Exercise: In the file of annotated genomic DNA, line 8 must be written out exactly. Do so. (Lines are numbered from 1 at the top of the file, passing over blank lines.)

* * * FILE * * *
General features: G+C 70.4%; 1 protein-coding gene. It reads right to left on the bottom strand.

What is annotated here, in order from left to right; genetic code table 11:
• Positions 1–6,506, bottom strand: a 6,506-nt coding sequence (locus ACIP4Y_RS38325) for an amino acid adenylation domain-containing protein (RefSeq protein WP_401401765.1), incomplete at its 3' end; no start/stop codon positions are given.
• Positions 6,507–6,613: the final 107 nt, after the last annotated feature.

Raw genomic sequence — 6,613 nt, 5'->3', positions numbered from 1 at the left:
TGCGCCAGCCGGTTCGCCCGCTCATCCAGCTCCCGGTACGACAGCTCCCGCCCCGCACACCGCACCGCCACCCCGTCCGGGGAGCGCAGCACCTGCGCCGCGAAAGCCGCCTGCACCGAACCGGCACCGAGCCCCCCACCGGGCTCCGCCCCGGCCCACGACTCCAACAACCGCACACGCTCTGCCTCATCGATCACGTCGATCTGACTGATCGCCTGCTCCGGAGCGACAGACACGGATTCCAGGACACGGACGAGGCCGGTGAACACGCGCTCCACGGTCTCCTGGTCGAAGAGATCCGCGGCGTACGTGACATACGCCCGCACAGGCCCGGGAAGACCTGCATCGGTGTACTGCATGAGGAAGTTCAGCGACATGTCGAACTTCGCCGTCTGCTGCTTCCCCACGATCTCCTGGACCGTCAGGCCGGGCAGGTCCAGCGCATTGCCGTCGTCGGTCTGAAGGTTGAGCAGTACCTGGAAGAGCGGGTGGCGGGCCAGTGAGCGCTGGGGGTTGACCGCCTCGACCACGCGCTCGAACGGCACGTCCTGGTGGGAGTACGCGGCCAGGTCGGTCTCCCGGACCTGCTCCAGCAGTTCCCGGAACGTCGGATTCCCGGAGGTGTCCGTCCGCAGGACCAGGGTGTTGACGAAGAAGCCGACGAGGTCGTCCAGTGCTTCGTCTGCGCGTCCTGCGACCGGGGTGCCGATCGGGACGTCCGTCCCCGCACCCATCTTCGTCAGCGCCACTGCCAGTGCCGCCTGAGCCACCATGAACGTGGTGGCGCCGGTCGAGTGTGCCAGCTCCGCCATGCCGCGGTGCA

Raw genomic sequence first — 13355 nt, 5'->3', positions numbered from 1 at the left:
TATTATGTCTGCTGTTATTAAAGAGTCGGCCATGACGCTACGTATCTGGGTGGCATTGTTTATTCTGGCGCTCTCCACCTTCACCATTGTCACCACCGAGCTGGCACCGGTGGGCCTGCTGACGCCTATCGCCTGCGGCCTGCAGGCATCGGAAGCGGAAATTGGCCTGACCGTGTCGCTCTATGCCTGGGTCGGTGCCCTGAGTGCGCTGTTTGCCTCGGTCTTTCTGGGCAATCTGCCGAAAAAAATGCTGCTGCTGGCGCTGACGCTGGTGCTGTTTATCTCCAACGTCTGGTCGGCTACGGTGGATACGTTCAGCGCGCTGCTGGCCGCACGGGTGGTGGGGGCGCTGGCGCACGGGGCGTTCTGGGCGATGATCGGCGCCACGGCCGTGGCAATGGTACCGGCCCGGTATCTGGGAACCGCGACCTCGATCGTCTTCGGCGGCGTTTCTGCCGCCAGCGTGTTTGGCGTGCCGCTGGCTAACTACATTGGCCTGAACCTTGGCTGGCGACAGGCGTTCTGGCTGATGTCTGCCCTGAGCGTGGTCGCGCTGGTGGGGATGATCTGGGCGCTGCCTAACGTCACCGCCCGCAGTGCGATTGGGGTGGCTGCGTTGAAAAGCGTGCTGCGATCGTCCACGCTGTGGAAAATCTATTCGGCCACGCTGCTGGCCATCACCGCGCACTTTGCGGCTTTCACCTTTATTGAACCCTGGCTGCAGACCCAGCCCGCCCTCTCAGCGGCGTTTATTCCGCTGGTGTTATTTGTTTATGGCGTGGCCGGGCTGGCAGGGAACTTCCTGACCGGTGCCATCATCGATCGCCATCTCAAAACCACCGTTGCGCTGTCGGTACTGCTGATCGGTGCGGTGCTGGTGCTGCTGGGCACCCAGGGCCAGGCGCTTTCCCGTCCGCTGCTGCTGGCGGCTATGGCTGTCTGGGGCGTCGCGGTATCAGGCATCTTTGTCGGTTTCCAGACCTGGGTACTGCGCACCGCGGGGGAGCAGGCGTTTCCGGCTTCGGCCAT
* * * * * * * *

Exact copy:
TATTATGTCTGCTGTTATTAAAGAGTCGGCCATGACGCTACGTATCTGGGTGGCATTGTTTATTCTGGCGCTCTCCACCTTCACCATTGTCACCACCGAGCTGGCACCGGTGGGCCTGCTGACGCCTATCGCCTGCGGCCTGCAGGCATCGGAAGCGGAAATTGGCCTGACCGTGTCGCTCTATGCCTGGGTCGGTGCCCTGAGTGCGCTGTTTGCCTCGGTCTTTCTGGGCAATCTGCCGAAAAAAATGCTGCTGCTGGCGCTGACGCTGGTGCTGTTTATCTCCAACGTCTGGTCGGCTACGGTGGATACGTTCAGCGCGCTGCTGGCCGCACGGGTGGTGGGGGCGCTGGCGCACGGGGCGTTCTGGGCGATGATCGGCGCCACGGCCGTGGCAATGGTACCGGCCCGGTATCTGGGAACCGCGACCTCGATCGTCTTCGGCGGCGTTTCTGCCGCCAGCGTGTTTGGCGTGCCGCTGGCTAACTACATTGGCCTGAACCTTGGCTGGCGACAGGCGTTCTGGCTGATGTCTGCCCTGAGCGTGGTCGCGCTGGTGGGGATGATCTGGGCGCTGCCTAACGTCACCGCCCGCAGTGCGATTGGGGTGGCTGCGTTGAAAAGCGTGCTGCGATCGTCCACGCTGTGGAAAATCTATTCGGCCACGCTGCTGGCCATCACCGCGCACTTTGCGGCTTTCACCTTTATTGAACCCTGGCTGCAGACCCAGCCCGCCCTCTCAGCGGCGTTTATTCCGCTGGTGTTATTTGTTTATGGCGTGGCCGGGCTGGCAGGGAACTTCCTGACCGGTGCCATCATCGATCGCCATCTCAAAACCACCGTTGCGCTGTCGGTACTGCTGATCGGTGCGGTGCTGGTGCTGCTGGGCACCCAGGGCCAGGCGCTTTCCCGTCCGCTGCTGCTGGCGGCTATGGCTGTCTGGGGCGTCGCGGTATCAGGCATCTTTGTCGGTTTCCAGACCTGGGTACTGCGCACCGCGGGGGAGCAGGCGTTTCCGGCTTCGGCCAT